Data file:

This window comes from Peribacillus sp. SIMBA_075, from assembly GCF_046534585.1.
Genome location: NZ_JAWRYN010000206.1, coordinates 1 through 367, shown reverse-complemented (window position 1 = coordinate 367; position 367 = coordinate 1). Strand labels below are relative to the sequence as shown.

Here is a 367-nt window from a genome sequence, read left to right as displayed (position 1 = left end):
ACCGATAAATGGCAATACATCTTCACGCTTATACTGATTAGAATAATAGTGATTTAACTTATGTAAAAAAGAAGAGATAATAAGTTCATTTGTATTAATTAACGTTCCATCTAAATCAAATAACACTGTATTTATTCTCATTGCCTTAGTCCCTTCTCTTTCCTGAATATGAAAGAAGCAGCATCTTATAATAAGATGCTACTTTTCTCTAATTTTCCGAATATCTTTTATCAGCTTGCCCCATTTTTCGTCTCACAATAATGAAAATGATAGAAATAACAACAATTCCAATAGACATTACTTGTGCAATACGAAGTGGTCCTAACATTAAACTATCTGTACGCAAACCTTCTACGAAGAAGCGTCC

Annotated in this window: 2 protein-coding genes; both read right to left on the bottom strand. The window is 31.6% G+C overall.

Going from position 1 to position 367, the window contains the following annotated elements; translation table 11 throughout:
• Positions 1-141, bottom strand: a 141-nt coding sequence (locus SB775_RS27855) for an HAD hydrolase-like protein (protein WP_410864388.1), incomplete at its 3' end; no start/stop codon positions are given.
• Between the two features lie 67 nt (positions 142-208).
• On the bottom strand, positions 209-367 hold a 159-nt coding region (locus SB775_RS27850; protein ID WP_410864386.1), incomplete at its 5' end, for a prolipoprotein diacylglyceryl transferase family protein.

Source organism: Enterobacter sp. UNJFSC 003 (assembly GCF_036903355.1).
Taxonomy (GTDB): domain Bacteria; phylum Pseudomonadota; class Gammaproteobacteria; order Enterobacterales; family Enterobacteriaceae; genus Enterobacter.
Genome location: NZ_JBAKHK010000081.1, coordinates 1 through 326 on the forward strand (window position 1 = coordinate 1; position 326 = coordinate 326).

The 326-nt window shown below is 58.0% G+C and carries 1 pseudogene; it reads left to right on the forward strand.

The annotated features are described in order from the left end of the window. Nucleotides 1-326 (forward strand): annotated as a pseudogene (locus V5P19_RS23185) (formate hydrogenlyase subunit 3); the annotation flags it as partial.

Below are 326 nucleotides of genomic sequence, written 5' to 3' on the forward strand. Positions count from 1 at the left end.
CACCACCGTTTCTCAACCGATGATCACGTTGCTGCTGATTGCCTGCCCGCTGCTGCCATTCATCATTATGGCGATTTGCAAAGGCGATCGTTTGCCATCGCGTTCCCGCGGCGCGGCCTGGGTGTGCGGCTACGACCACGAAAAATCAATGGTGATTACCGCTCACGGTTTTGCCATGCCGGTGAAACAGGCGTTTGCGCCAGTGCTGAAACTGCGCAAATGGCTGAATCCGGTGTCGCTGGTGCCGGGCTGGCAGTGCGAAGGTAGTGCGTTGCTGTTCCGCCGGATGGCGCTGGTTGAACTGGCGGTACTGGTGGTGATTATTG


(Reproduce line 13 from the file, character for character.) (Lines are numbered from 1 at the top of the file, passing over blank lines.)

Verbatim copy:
The 326-nt window shown below is 58.0% G+C and carries 1 pseudogene; it reads left to right on the forward strand.